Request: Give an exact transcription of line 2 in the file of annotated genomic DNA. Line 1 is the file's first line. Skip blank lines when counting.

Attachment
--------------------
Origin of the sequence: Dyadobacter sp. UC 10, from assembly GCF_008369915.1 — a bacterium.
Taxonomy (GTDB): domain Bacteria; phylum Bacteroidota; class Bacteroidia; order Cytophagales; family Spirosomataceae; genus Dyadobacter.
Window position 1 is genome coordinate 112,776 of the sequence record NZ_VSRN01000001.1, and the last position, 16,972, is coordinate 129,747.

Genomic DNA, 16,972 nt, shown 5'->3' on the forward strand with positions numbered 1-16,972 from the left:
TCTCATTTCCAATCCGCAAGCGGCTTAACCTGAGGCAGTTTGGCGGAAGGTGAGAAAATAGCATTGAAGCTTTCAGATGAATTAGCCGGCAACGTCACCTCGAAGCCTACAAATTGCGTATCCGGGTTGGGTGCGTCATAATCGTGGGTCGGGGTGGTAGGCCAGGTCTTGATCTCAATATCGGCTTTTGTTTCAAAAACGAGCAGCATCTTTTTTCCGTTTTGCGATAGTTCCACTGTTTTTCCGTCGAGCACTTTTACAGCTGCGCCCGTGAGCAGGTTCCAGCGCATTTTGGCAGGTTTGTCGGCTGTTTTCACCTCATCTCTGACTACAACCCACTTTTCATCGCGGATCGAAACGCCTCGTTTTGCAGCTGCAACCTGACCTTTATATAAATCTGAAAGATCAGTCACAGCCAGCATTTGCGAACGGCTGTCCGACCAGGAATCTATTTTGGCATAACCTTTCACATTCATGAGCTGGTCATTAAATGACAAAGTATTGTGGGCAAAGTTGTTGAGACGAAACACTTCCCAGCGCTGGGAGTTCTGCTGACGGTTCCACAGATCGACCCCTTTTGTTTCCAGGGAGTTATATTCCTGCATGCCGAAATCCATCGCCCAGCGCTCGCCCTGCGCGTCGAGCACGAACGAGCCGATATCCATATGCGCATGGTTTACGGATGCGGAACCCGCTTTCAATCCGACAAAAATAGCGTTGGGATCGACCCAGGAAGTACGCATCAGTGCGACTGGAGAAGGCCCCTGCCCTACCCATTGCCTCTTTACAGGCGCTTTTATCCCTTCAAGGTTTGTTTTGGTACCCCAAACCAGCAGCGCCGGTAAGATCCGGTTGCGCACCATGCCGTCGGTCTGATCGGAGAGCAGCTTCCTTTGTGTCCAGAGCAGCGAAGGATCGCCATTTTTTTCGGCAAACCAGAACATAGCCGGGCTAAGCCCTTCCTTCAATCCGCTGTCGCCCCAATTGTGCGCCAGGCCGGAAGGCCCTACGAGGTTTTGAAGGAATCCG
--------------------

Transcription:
Taxonomy (GTDB): domain Bacteria; phylum Bacteroidota; class Bacteroidia; order Cytophagales; family Spirosomataceae; genus Dyadobacter.